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Old 05-17-2008, 08:14 AM   #16
dogsbody OP
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but wait...there's more!

A bit further down the road we noticed a sign to Coopers Creek. This held some fascination for us as we both work in the vicinity of Cooper Creek in the north east of South Australia. So off we headed down the mountain track to see what was there.
Surprise, surprise, it was nothing like the desert environment of its namesake. And, even more surprisingly it sported a great little restored pub.....that was NOT OPEN!

I was inconsolable for some time and found it hard to quell the tears and pull it all together.
But I did manage to get it together to pose briefly for this photo before having a relapse.

High reflectivity ratio on the old head this morning:


A great little pub this one but we couldn't work out if it was actually trading or in the process of being re-established as a working pub.
Probably just as well it wasn't open as i suspect that might have signaled an early end to the day's traveling.
It was situated on a flat by itself at the bottom of the valley and when we came upon it bathed in direct sunlight I thought I was seeing divine intervention in my life. No wonder I felt so down when it was obvious it was not open.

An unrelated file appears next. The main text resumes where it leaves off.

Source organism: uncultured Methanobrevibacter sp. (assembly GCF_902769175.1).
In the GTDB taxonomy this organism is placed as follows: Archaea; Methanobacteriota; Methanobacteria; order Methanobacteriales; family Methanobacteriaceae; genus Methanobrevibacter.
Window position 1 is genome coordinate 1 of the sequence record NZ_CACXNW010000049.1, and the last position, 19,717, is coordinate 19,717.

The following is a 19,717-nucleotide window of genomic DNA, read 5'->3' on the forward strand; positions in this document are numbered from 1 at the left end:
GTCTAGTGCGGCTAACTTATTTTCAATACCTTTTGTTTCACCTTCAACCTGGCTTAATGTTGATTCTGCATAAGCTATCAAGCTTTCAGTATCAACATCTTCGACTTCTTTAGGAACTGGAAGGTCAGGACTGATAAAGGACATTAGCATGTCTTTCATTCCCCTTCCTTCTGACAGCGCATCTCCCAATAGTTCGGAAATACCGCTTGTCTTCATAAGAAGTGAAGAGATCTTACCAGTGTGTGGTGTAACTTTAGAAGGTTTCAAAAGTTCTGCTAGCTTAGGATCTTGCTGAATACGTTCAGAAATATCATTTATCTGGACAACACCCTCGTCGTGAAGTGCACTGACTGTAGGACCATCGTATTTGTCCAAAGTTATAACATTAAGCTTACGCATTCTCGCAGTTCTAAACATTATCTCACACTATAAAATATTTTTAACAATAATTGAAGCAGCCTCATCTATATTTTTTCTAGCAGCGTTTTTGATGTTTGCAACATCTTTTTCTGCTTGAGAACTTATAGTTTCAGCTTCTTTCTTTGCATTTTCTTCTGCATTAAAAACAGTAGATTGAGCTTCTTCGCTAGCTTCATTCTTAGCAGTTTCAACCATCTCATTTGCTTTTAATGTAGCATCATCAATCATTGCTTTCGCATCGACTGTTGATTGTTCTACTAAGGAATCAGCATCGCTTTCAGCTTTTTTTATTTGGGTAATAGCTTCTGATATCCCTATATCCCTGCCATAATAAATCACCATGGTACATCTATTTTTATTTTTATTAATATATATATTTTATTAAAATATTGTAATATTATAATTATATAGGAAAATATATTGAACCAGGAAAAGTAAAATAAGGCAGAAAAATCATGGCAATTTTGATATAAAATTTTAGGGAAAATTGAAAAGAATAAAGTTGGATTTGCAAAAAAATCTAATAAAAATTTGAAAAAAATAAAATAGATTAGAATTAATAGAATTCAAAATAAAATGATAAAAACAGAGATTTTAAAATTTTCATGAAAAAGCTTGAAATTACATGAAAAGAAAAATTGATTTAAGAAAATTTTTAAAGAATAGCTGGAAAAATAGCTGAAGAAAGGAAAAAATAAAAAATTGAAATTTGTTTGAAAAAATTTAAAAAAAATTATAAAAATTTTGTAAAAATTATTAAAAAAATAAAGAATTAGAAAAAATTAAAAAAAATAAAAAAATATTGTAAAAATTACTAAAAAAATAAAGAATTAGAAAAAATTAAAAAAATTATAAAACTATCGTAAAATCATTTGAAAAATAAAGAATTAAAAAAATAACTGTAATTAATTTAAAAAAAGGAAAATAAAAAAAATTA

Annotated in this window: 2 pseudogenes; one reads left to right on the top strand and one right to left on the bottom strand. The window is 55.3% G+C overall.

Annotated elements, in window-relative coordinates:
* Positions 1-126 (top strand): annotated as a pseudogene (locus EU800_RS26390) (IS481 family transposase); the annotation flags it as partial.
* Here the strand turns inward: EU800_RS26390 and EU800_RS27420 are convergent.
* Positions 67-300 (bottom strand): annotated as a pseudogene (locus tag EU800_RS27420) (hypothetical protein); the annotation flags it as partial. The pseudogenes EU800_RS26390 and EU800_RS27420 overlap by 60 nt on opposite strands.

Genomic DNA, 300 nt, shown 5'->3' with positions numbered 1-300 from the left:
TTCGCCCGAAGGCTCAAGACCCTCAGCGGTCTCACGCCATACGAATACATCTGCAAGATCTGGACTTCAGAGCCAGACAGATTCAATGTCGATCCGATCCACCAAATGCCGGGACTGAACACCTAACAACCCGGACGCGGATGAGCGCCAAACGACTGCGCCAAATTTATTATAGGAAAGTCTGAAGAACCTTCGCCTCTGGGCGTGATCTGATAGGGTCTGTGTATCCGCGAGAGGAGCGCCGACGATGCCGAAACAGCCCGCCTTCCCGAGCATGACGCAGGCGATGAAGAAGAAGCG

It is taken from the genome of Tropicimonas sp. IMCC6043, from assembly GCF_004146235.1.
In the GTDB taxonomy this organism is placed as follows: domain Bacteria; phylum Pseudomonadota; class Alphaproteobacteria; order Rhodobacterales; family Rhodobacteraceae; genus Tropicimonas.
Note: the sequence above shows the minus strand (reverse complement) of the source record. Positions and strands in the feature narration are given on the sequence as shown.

Whadda ya mean "drinking problem"?:


Some details here in this link:

http://www.gdaypubs.com.au/VIC/coopers+creek.html

Looks like it may be a private residence now, but as the link says, stay tuned.
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Old 05-18-2008, 04:23 AM   #17
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Moving on from Coopers Creek we continued down out of the hills then on through Toongabbie to Heyfield.

I was conscious that we were starting to be accompanied by an "interesting" odour of the sort that could be excused if you were a world traveller with some sort of exotic accent and a beat up vintage bike.
Unfortunately (as much as I like to dream) we didn't fit the bill. So in an effort to regain social acceptance we took a break for a couple of hours and hit the laundromat.

Many dollar coins later, we were on our way to Maffra where we decided to call it quits for the day and grab a room at the Backpackers.



We trotted in and organized a room with Marg, the proprietor and a lock up out back for the bikes. There was a large common room and bar at the front of the building that was quite inviting and comfortable so we grabbed some chinese tucker from next door and stuffed our faces. ....and washed it all down with a bottle of vino and a few ales.